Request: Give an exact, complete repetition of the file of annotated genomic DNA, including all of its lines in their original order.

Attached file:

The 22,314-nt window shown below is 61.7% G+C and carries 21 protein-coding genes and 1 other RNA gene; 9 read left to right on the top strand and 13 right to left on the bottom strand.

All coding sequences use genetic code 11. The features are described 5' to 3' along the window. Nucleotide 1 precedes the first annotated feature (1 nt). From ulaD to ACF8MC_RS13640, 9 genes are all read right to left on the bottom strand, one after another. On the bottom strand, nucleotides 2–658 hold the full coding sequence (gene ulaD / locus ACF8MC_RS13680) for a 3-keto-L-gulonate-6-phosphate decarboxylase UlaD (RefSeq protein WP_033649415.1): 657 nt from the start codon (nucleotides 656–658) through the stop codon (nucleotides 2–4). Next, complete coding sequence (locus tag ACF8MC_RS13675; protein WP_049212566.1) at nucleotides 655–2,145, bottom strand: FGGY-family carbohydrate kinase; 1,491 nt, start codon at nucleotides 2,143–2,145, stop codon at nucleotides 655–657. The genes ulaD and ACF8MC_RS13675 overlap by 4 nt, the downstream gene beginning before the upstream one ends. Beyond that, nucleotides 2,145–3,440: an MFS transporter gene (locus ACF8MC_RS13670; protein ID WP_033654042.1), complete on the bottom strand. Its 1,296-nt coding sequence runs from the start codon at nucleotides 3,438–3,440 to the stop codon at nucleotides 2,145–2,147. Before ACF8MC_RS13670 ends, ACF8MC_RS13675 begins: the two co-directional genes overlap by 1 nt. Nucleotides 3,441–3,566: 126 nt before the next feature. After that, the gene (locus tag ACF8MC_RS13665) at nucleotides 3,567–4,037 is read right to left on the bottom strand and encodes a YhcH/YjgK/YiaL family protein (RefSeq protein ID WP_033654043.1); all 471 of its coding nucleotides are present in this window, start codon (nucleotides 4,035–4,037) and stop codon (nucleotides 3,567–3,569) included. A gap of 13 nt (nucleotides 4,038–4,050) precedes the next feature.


The 22,314-nt window shown below is 61.7% G+C and carries 21 protein-coding genes and 1 other RNA gene; 9 read left to right on the top strand and 13 right to left on the bottom strand.

All coding sequences use genetic code 11. The features are described 5' to 3' along the window. Nucleotide 1 precedes the first annotated feature (1 nt). From ulaD to ACF8MC_RS13640, 9 genes are all read right to left on the bottom strand, one after another. On the bottom strand, nucleotides 2–658 hold the full coding sequence (gene ulaD / locus ACF8MC_RS13680) for a 3-keto-L-gulonate-6-phosphate decarboxylase UlaD (RefSeq protein WP_033649415.1): 657 nt from the start codon (nucleotides 656–658) through the stop codon (nucleotides 2–4). Next, complete coding sequence (locus tag ACF8MC_RS13675; protein WP_049212566.1) at nucleotides 655–2,145, bottom strand: FGGY-family carbohydrate kinase; 1,491 nt, start codon at nucleotides 2,143–2,145, stop codon at nucleotides 655–657. The genes ulaD and ACF8MC_RS13675 overlap by 4 nt, the downstream gene beginning before the upstream one ends. Beyond that, nucleotides 2,145–3,440: an MFS transporter gene (locus ACF8MC_RS13670; protein ID WP_033654042.1), complete on the bottom strand. Its 1,296-nt coding sequence runs from the start codon at nucleotides 3,438–3,440 to the stop codon at nucleotides 2,145–2,147. Before ACF8MC_RS13670 ends, ACF8MC_RS13675 begins: the two co-directional genes overlap by 1 nt. Nucleotides 3,441–3,566: 126 nt before the next feature. After that, the gene (locus tag ACF8MC_RS13665) at nucleotides 3,567–4,037 is read right to left on the bottom strand and encodes a YhcH/YjgK/YiaL family protein (RefSeq protein ID WP_033654043.1); all 471 of its coding nucleotides are present in this window, start codon (nucleotides 4,035–4,037) and stop codon (nucleotides 3,567–3,569) included. A gap of 13 nt (nucleotides 4,038–4,050) precedes the next feature.